Spring Screenings: Scheduling Health Exams

Updated: Nov 13, 2018

Photo Credit in References

Photo Credit in References

“CRC (Colorectal Cancer) is too common. Of cancers affecting both men and women, it is the second leading cancer killer in the United States. According to CDC, in 2014 (the latest year for which statistics are available), 139,992 people in the United States were diagnosed with CRC and 51,651 died from it,” explains Cynthia A. Gelb in her article, “Prevent Colorectal Cancer: We Can Do It.”

Colorectal Cancer is the second leading cancer killer in the United States, affecting both men and women. This doesn’t have to be the case. “Screening helps prevent colorectal cancer by finding precancerous polyps so they can be removed before they turn into cancer.” States the CDC’s ‘Screening for Life” campaign, “It, screening, helps find colorectal cancer early, when treatment can be very effective.”

The key to prevention and survival: REGULAR SCREENINGS!!

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The Center for Disease Control (CDC) shares on their website (www.cdc.gov), there are several screening options available our colons. Discuss with your doctor which screening course of action is best for you.

Stool Tests:

· The guaiac-based fecal occult blood test (gFOBT) uses the chemical guaiac to detect blood in the stool. It is done once a year. For this test, you receive a test kit from your health care provider. At home, you use a stick or brush to obtain a small amount of stool. You return the test kit to the doctor or a lab, where the stool samples are checked for the presence of blood.

· The fecal immunochemical test (FIT) uses antibodies to detect blood in the stool. It is also done once a year in the same way as a gFOBT.

· The FIT-DNA test (also referred to as the stool DNA test) combines the FIT with a test that detects altered DNA in the stool. For this test, you collect an entire bowel movement and send it to a lab to be checked for cancer cells. It is done once every one or three years.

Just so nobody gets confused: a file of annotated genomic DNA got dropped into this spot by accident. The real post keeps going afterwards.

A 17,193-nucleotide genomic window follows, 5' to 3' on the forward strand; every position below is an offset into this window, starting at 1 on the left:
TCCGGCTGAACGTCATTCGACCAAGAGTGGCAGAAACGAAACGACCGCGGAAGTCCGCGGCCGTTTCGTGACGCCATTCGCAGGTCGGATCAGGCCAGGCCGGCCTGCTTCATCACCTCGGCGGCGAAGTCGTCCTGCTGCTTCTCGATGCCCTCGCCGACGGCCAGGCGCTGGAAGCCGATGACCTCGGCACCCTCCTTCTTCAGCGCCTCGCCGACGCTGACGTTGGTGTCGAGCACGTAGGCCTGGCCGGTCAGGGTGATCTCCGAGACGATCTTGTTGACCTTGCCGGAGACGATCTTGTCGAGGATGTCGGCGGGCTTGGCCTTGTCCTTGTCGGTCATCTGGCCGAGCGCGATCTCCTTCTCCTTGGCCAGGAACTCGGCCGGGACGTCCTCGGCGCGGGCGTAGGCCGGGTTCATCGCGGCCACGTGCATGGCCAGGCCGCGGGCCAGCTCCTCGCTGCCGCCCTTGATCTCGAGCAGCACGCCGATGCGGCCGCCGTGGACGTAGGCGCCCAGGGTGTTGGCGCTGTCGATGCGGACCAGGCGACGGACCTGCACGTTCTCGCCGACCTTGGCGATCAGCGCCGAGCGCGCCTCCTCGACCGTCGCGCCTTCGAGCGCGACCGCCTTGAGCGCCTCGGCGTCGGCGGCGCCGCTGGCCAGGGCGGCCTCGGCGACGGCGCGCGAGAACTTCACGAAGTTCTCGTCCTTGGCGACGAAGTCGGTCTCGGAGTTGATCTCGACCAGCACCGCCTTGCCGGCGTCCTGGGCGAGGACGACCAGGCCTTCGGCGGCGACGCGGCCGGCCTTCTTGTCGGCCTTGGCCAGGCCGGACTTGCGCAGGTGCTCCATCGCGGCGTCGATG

Flexible Sigmoidoscopy: For this test, the doctor puts a short, thin, flexible, lighted tube into your rectum. The doctor checks for polyps or cancer inside the rectum and lower third of the colon.

How often: Every 5 years, or every 10 years with a FIT every year.

Colonoscopy: This is similar to flexible sigmoidoscopy, except the doctor uses a longer, thin, flexible, lighted tube to check for polyps or cancer inside the rectum and the entire colon. During the test, the doctor can find and remove most polyps and some cancers. Colonoscopy also is used as a follow-up test if anything unusual is found during one of the other screening tests.

How often: Every 10 years.

Photo Credit in References

Through regular preventive screening, Colorectal Cancer survival rates improve. Plus, many insurances will pay for testing. Check with your insurance company to see which, if any, test they cover under your policy. Mark your calendar to “Be Healthy this Spring” and get your screening for CRC done.


Reference: American Cancer Society Guidelines for the Early Detection of Cancer

Accessed at: https://www.cancer.org/healthy/find-cancer-early/cancer-screening-guidelines/american-cancer-society-guidelines-for-the-early-detection-of-cancer.html

Accessed on: March 27, 2018.

Reference: Prevent Colorectal Cancer: We Can Do It!

Accessed at https://blogs.cdc.gov/cancer/2018/03/01/we-can-prevent-colorectal-cancer/

Accessed on March 27, 2018.

Reference: Screen for Life Campaign Overview

Accessed at: https://www.cdc.gov/cancer/colorectal/pdf/sfl_backgrounder.pdf

Accessed on: March 27, 2018.

Reference: Colorectal Screening Tests

Accessed at: https://www.cdc.gov/cancer/colorectal/basic_info/screening/tests.htm

Accessed on: March 27, 2018.

Reference Photo One: Hope Ribbon

Accessed at http://www.westshoreprimarycare.com/blog/post/recap-colorectal-cancer-awareness-month

Accessed on March 27, 2018.

Reference Photo Two: Colorectal Infographic (Screen for Life Campaign)

Accessed at http://afmed.org/march-is-national-colorectal-cancer-screening-and-awareness-month/

Accessed on March 27, 2018.

Reference Photo Three: Screen for Life

Accessed at https://www.cdc.gov/cancer/colorectal/sfl/infographic.htm

Accessed on March 27, 2018.

Disclaimer: All information, content, and material of the Cardinal Institute for Health Career’s blog is for informational purposes only and are not intended to serve as a substitute for the consultation, diagnosis, and/or medical treatment of a qualified physician or healthcare provider.

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